Introduction: Make an LED Kite Out of Recycled Parts!

About: Electronic hobbyist : Love to explore the field of applied electronics and embedded systems with a motive to contribute and share creative ideas. Green Energy enthusiast

Hey there, I hope everyone is safe and healthy during this pandemic. Well, staying at home I realized I had some old and unused electronic circuits and faulty mobile adapters. Being an electronic enthusiast and an avid kite flying fan I wondered, wouldn't it be great to combine both of these interests. So I came up with this LED kite which can obviously fly like as it is supposed to and brighten up the sky. You can fly it in the evening or at nigh and enjoy the unique view!

As a matter of fact, what makes this build special is that it is made out of completely recycled parts! The overall build would have costed around a dollar or even less. I hope you enjoy this special and fun project.

Let's get building!

Step 1: Gathering the LEDs

The most important component of this build is the LEDs of course, and more importantly they should be small and as light as possible(we don't want to add unnecessary weight to the build). I had this old LED lampshade which no longer works and upon opening it I found lots of SMD LEDs, perfect!

So I went ahead and desoldered 3-4 of them while making sure they don't get damaged while I take them out.

Step 2: Selection of Connecting Wire...

Well, to keep the build as light as possible, it is best to use insulated copper wires that can be easily salvaged from old mobile chargers . I had a faulty mobile charger and an LED driver that contained such pulse transformer and inside it was the thin insulated copper wire we need. This copper wire is quite enough to supply the necessary current to the LEDs. I desoldered one of the capacitor and removed the core and took out the insulated wire.

Step 3: Soldering Wire on to the LED

It was now time to solder the copper wire on to the LED terminals, using some sandpaper, I scratched off the protective enamel layer of the wire and soldered two wires to each terminal of the LED

Step 4: Testing the LED

After I soldered one LED with the copper wire, I got this 3.7V 18650 Li-Ion cell to test the LED, You can use any other 3volt to 3.3volt supply to test this out. As you can see, it works great!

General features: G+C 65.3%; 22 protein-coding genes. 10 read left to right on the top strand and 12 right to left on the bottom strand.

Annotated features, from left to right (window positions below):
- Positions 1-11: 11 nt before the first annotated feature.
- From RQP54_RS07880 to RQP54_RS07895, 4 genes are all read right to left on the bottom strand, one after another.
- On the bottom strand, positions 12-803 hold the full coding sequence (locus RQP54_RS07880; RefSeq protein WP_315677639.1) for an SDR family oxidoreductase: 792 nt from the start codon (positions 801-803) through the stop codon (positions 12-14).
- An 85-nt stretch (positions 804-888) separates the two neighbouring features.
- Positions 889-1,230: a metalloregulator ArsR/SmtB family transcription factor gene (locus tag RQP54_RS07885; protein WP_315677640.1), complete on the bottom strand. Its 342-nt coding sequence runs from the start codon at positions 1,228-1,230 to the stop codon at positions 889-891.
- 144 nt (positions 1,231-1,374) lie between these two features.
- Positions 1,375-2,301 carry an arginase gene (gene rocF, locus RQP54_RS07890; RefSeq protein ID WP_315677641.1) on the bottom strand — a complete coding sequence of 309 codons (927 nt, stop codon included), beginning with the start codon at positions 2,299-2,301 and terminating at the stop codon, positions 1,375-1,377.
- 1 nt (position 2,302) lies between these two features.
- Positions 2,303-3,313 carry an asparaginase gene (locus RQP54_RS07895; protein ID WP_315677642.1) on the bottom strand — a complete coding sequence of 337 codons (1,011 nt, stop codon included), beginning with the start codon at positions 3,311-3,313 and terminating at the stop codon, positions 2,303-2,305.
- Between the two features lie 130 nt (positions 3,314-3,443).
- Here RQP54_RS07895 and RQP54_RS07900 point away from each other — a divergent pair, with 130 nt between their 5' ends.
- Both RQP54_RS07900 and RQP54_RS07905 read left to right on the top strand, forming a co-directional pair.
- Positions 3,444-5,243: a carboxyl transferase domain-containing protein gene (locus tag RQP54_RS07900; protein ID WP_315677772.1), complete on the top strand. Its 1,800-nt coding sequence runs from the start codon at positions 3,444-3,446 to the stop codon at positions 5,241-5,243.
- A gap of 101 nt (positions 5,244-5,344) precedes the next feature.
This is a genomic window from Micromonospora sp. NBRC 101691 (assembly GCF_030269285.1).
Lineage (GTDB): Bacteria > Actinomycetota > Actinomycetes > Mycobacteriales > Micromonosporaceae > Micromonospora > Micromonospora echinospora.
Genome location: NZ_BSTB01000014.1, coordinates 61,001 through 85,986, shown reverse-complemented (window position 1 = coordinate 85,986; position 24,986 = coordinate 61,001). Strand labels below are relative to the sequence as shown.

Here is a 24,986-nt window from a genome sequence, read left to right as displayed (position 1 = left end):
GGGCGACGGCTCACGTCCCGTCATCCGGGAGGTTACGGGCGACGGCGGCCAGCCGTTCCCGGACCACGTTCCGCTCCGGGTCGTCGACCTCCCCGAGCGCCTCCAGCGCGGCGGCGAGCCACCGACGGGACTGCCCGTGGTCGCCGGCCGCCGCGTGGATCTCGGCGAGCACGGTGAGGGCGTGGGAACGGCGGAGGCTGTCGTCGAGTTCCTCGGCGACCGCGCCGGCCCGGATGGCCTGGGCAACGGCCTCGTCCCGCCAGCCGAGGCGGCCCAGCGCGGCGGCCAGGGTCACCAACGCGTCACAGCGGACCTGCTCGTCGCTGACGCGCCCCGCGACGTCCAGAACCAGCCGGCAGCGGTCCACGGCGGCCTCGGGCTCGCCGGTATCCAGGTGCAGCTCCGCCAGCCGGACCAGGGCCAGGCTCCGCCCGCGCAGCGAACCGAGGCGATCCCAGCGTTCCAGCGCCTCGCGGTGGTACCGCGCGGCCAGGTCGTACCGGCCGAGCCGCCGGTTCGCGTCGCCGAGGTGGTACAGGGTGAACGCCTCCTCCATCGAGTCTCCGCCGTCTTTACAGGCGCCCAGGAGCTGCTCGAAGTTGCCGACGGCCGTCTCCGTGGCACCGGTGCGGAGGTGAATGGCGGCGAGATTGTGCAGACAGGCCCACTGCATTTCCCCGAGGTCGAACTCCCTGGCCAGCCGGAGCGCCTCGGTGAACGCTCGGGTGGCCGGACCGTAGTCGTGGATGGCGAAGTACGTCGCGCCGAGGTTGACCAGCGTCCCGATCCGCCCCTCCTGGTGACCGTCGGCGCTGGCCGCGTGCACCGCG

Step 5: Selecting the Battery....

The battery will be mounted on the kite and will directly power the LEDs without any long wire hanging along with the kite, which obviously is not a practical approach. So I got this small 60 mAH Li-Ion battery from an old Bluetooth headset. This battery is super light and barely adds any considerable weight to the build and is perfect for out application. Alternative sources to power these LEDs can be small button cells in series or even a CR2302 3V coin battery.

The reason I went for the Li-Ion battery is that I wanted this project to be rechargeable, keeping in mind the plug and play style of approach. I made it in such a way that I can easily plug in a charging mechanism and charge it fully and then plug in the LED connections to light the kite up..More on the charging module later ...

Step 6: Making a Total of 3 LEDs

I made a total of 3 such LEDs with copper wires soldered to connect it to the top, left and right corners respectively. All the three LEDs are connected in parallel such that they can be powered with a 3.7V battery. I tested them with the small Li-Ion cell as well and it works like a charm!

Step 7: Getting Yourself a Kite

Being a kite lover and an avid kite flying fan, I had a few kites at my home to which I tied the necessary knots and it was now ready to fix the LED and battery.

Step 8: Fixing the LEDs

I used tape to fix the LEDs in the respective corners and connected them up in a parallel connection. I fixed male and female header to the battery and LED connectors so that it can be easily plugged and unplugged without any hassle, Using such connectors can also provide easy connection to plug in the charger

Step 9: The Battery Charging Feature

To charge the Lithium Ion cell I used a TP-4056 module, which efficiently chargers the cell with the necessary charging algorithms and protection for the battery, as you can see the male and female header provide and easy connection to switch between charging and LED modes for the battery. Since the capacity is small it takes about 10 minutes to charge the entire cell and can easily give me 15-20 mins of on time with 3 LEDs.

Step 10: The Final Product

I made myself two of these kites and they look amazing! It was now time to test these out in the evening or at night. Make sure that you have a good steady flow of breeze so as to assist the kite maintain altitude and you have good control over it.

I hope you like this build, don't forget to check out the video in the next step and do look out for the test flight and while you are there, consider subscribing to my channel which will motivate me to share more such content with the community. Do share your feedback and comments and feel free to ask any doubts you might have :)

Step 11: Tutorial Video and Test Flight